I could never afford to look past survival, especially not for anything as insanely expensive and useless as happiness, and I don’t believe in it anyway. 

Book Review: Worlds Seen in Passing, Irene Gallo, editor. (three stars)

Book Review: Worlds Seen in Passing: Ten years of Short Fiction, Irene Gallo, editor. (three stars)

“You know it’s going to be a disaster, in the end. You’re the one person on Earth who can avoid the pain, and you still go sticking fingers in the socket.”

This 2018 anthology is the usual mashup of mismatched, uneven quality we all expect from most publishers “best of” books. Quite a variety of stories—not just science fiction and fantasy. Also horror, mystery, historical fiction, and soft porn. A few really good stories among the drivel.

“The unified individual is a fallacy of traditional human philosophy. It is, in fact, the foundation of many unenlightened, old customs. 

Had to force myself back to it twice after putting it “on hold” while I read something more engaging. My favorites were the historical fiction “A Short History of the Twentieth Century.” It was worth what I paid for it, but that typical of anthologies.

It sounds good, anyway. It sounds the way one would like to have been. 

Book Review: The Widowmaker by Michael Resnik (three stars)

Book Review: The Widowmaker (The Widowmaker #1) by Michael Resnik (three stars)

“I’ll be hiring specialists—not just specialists in killing, but in behavior as well. How difficult can it be?” “I’ll bet Pandora said those very words just before she opened the box.”

Super-non-hero in space. Typical fastest-gun-in the West (or Rim) space opera. Decent storytelling flawed by intentionally simple-minded protagonist. Not much to identify with or root for.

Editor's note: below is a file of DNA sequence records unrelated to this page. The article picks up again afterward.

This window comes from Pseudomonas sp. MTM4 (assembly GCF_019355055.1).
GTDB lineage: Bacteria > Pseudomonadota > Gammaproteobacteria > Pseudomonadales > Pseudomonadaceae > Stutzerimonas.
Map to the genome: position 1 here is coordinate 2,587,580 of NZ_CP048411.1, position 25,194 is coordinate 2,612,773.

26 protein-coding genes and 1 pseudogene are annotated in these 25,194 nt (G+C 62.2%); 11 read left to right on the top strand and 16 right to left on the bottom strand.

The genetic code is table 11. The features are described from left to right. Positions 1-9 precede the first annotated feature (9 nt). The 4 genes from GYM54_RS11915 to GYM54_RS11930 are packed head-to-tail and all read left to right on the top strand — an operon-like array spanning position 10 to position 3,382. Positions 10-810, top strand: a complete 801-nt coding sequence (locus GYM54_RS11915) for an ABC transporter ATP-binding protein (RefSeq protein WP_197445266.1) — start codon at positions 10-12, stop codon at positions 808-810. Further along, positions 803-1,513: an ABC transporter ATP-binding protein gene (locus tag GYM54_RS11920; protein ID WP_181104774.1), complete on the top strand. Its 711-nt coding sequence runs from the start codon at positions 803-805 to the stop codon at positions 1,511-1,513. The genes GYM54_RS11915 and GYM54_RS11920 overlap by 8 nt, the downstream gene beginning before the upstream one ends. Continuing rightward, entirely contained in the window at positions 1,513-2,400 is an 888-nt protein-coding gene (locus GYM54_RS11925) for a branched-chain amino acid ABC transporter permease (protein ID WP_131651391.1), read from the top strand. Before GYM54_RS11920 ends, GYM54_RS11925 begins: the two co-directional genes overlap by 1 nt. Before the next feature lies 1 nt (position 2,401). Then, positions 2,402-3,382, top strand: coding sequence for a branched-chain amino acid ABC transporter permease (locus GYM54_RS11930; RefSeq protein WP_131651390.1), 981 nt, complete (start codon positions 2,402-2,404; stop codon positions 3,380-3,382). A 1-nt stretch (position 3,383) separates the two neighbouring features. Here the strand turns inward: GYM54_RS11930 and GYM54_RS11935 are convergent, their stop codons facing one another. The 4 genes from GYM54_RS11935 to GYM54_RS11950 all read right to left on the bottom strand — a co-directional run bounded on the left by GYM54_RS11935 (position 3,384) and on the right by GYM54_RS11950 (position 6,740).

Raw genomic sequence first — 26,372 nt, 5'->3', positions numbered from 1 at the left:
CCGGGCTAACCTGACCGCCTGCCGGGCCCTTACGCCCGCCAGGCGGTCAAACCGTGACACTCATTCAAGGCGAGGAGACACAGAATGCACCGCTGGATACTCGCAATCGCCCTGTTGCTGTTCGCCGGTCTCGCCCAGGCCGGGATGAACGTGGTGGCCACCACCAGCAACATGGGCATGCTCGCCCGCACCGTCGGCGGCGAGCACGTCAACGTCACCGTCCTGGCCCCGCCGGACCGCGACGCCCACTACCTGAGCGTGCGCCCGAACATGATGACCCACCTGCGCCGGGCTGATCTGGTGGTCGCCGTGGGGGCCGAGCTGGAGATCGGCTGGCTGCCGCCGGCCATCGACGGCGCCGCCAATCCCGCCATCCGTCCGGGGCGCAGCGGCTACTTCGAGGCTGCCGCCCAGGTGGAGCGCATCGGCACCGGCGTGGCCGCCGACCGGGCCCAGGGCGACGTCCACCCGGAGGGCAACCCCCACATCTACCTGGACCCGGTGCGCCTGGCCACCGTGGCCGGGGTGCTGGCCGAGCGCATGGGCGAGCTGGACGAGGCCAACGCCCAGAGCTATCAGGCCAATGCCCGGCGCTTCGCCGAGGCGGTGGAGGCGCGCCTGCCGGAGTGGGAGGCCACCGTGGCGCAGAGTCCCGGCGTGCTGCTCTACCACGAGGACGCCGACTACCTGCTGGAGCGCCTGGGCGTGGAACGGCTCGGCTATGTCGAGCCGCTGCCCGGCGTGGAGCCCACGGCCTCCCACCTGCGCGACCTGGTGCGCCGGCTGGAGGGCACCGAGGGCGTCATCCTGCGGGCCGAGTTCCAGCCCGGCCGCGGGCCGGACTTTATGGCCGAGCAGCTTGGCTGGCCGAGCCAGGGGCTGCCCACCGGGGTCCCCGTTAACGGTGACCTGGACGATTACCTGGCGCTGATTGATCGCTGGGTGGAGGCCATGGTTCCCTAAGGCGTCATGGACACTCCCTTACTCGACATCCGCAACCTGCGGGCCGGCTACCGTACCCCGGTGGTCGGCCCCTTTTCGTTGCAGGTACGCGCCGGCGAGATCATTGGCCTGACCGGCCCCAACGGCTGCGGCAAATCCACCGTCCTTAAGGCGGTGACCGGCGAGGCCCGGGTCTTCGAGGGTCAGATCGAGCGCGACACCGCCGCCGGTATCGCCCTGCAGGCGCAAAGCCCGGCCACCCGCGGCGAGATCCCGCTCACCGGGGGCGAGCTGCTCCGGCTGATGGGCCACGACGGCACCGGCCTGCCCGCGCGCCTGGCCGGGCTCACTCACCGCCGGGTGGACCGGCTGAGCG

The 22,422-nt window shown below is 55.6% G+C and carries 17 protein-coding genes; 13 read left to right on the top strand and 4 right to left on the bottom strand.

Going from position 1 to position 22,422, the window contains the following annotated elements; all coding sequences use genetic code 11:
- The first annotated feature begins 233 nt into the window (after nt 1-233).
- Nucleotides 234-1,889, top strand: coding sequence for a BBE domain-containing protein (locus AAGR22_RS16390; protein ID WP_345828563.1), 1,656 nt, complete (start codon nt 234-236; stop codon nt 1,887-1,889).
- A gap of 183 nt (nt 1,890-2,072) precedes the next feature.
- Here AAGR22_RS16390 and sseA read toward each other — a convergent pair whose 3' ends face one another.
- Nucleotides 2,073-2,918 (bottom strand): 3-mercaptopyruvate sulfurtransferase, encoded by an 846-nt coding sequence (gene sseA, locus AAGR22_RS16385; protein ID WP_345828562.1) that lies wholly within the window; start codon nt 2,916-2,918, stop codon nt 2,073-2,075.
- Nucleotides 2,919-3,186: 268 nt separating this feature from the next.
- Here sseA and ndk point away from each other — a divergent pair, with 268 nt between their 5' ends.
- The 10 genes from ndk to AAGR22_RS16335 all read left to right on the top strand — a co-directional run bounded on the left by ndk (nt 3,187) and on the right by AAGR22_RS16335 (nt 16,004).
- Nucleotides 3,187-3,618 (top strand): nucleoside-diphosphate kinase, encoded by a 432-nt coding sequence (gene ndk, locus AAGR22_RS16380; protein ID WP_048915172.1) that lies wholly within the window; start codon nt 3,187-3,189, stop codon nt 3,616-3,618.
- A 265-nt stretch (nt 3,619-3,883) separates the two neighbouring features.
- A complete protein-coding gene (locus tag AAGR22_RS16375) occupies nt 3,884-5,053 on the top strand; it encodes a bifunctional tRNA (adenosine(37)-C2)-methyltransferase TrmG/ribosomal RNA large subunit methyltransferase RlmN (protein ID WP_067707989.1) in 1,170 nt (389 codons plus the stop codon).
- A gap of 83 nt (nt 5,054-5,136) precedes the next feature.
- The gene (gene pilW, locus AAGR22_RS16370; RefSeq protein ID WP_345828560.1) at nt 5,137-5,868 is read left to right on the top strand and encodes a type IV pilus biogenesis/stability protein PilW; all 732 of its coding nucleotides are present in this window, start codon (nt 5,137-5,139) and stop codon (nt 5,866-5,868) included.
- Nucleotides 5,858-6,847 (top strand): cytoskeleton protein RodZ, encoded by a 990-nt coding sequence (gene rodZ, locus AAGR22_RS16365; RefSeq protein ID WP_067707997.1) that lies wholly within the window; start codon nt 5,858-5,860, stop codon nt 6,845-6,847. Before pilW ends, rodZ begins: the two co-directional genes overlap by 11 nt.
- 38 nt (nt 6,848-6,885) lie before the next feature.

“I’m the boss and you’re not. What’s fair got to do with anything?”

Too-good-to-be true string of luck just keeps going. Cynical witness character hardly needed to point out the protagonist’s stupidity. Unfortunately, introductory books like this kill interest in continuing the series.

I suppose not many four-month-olds could dope it out. But you’re going to have to grow up fast if you want to survive out here.” 

Book Review: The Spare Man by Mary Robinette Kowal (four stars)

Book Review: The Spare Man by Mary Robinette Kowal (four stars)

“Everyone has a secret, and everyone lies.”

The Thin Man does And Then There were None in space. Not science fiction so much as a murder mystery set in on a space cruise liner. Complete with Asta and “copious drinking and flirtatious banter.”

‘On a ship like this, stairs were the unholy love child of Dalí and Escher.’

Some writer finally gets the Coriolis Effect right! Most science fiction ignores it altogether. (extra star)

‘Tesla gave a smile as frozen as the far side of an asteroid.’

Kowal’s least sympathetic protagonist to date. Poor little rich girl. Anyone that rich and that injured would be accompanied by her lawyer, doctor, and personal security. Cocktail recipe chapter openings underscore Tesla as an alcoholic.

‘Her back seized as if each separate screw in her spine had sprouted spikes into the surrounding muscles.’ 

Quibble: Seven years after major accident she should be healed or in traction. Twentieth century medicine. Gratuitous profanity. (lost a star)

“I’m going to smile and nod because I recognize all of those words.”